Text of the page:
What Howard loves about the Edwardian era, which followed Queen Victoria’s reign, “is that it took the tea experience out of the palace drawing rooms and placed it in the fine hotel lounges of London, opening up tea to the public.”

That spirit reigns at Cosy Cupboard. Ever the educator, Howard, 55, loves to talk tea with his customers (or not, as they wish). His first chef, Tom Szypiotko (non-spook CIA) made clotted cream fresh daily and trained the two current chefs to do the same. (“I refuse to serve runny clotted cream,” Howard says.) Scones are made according to the classic, bare-bones recipe. Howard’s sine qua non keys: 1) use very cold whole milk and very cold butter 2) do not overwork the dough and 3) refrigerate the dough before baking.

Scones, the professor points out, are rightly pronounced “scahns”—following the example of the Scots, who invented them in the 1600s.

Multicourse afternoon tea packages—offering treats such as chicken roulade and imported English Stilton—range from $24 to $29. “We do something few tea rooms do,” Howard adds. “We offer you a bottomless pot of tea—not just refills. Come here and try every single one of our teas if you want.”

The Cosy Cupboard.
4 Old Turnpike Road, 973-998-6676,

The Global Hangout

Veteran traveler Mary Fritschie brings people together through tea.

INFINI-T CAFÉ (Princeton): Growing up in Bergenfield, the eighth of nine children, Mary Fritschie learned early that “tea was family. If you had a bad day, you could go home, talk about it over a cup of tea, and everything was better.” She never forgot the lesson when she began to travel the world at 17 “to understand the plights people have and explore the cultures of people, both domestic and abroad.”

In early 2011, after sandwiching careers in venture capital and later the oil industry around years as a stay-at-home mom, Fritschie reached a crossroad. With her son and daughter in their 20s and largely on their own, she quit her job and cashed in her retirement savings. “I wanted to do something in tune with local and global people,” she says.

Encouraged by her kids, who love hanging out in coffee and tea houses with their friends, Fritschie embarked on a journey of discovery that included a week-long stay at the Khongea Tea Estate and Tocklai Tea Research Association, both in Assam, India. “I spent time,” she says, “with scientists and specialists from around the world, learning about global climate change, soil conditions, cloning, pruning, picking, processing, storage and serving of tea.”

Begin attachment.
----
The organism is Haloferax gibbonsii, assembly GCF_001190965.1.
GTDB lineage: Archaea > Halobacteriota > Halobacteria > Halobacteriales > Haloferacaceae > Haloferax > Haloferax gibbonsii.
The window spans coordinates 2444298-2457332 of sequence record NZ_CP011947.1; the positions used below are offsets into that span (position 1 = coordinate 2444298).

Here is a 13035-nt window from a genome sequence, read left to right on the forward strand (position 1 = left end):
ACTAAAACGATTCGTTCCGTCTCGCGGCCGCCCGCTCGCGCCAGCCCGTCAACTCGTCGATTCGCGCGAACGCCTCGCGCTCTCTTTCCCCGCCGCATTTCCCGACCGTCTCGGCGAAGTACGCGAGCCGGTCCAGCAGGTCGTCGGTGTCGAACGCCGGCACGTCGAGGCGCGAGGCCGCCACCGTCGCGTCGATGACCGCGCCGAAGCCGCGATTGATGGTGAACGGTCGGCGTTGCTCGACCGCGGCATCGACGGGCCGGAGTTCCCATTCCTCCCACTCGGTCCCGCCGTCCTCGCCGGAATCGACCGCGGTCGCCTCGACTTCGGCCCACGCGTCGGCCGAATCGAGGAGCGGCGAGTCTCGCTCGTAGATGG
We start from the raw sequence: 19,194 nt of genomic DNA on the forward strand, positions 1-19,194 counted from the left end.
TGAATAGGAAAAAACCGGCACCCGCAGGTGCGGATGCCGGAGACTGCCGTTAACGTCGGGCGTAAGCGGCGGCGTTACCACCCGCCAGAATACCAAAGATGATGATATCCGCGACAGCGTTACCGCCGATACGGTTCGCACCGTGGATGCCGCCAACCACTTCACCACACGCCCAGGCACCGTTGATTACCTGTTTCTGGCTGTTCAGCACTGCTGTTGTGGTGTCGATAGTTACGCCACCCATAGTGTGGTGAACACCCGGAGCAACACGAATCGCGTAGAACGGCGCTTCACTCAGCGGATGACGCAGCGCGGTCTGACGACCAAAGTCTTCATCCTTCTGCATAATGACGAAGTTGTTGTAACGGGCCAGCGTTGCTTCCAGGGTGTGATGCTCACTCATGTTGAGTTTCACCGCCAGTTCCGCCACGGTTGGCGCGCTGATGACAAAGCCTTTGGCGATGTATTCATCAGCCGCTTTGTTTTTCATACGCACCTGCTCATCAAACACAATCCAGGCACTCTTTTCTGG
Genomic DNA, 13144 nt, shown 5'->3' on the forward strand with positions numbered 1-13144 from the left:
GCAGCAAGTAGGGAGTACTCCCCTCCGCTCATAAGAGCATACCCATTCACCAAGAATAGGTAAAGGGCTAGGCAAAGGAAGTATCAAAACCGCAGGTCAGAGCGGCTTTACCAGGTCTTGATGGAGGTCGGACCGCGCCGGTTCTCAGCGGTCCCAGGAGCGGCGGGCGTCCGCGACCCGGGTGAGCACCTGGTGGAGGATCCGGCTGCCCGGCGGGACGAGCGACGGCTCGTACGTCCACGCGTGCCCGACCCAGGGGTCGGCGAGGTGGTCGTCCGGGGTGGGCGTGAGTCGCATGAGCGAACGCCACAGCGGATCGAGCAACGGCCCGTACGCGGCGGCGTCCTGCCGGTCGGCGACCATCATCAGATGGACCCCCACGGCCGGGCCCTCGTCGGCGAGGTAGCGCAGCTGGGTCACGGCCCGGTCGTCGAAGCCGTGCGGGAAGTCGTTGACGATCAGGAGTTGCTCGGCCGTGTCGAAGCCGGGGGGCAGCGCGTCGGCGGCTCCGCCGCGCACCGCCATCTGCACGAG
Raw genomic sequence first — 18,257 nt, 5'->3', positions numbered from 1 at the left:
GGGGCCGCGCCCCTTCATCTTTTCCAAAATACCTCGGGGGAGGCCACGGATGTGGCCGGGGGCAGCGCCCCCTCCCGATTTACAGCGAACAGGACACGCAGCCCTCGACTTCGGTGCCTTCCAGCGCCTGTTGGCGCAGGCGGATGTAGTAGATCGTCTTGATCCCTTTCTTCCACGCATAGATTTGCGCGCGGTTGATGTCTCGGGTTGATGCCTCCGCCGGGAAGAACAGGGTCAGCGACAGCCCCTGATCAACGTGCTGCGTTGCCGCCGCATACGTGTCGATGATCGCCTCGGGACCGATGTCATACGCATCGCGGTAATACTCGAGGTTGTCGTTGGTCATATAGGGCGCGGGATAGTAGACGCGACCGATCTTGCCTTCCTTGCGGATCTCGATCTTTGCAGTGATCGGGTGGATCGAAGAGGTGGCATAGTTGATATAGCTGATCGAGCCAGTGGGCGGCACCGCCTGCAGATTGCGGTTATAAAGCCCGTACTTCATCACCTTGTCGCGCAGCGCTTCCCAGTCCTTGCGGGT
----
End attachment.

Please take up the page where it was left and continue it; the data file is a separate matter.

Inspired, Fritschie decided to open a teahouse. She named it Infini-T to reflect her philosophy (“The people you meet and the connections you make are never-ending”) and Princeton, where she lives, for its sophistication and international mix of people. Infini-T opened in October 2011.

“This is why I opened,” she said recently, smiling as she looked around the room. “I love people. This is probably the most diverse place in Princeton. It’s everybody.”

Furnishings and artifacts from Fritschie’s travels—especially to tea estates in India, where she buys her exclusively Fair Trade and Ethical Tea Partnership products—contribute to Infini-T’s eclectic, laid-back vibe. Her collection of pots includes a bone china vessel given to her by an elderly couple who invited her to stay with them during her first trip to England when she was 17. Cafe owners in Dubai taught her to make proper Moroccan mint tea. She learned to make Turkish coffee and tea in Istanbul.

Black, green, white, oolong, maté, rooibos, herbal and fruit teas are served by the cup ($2-$8) or pot ($5-$18). Coffees, lattes and such are available, too, along with a full breakfast menu, sandwiches and salads, plus a menu of global treats like masala eggs (scrambled with Indian spices and chili peppers), Chinese tea eggs (hardboiled then peeled and reboiled in tea), yellow dahl (an Indian spiced soup), Italian caprese salad and cucumber sandwiches. Sweets include vegan matcha cupcakes, gluten-free cappuccino muffins and vegan raspberry scones. It all contributes to making Infini-T “a place where transplants can feel at home,” she says.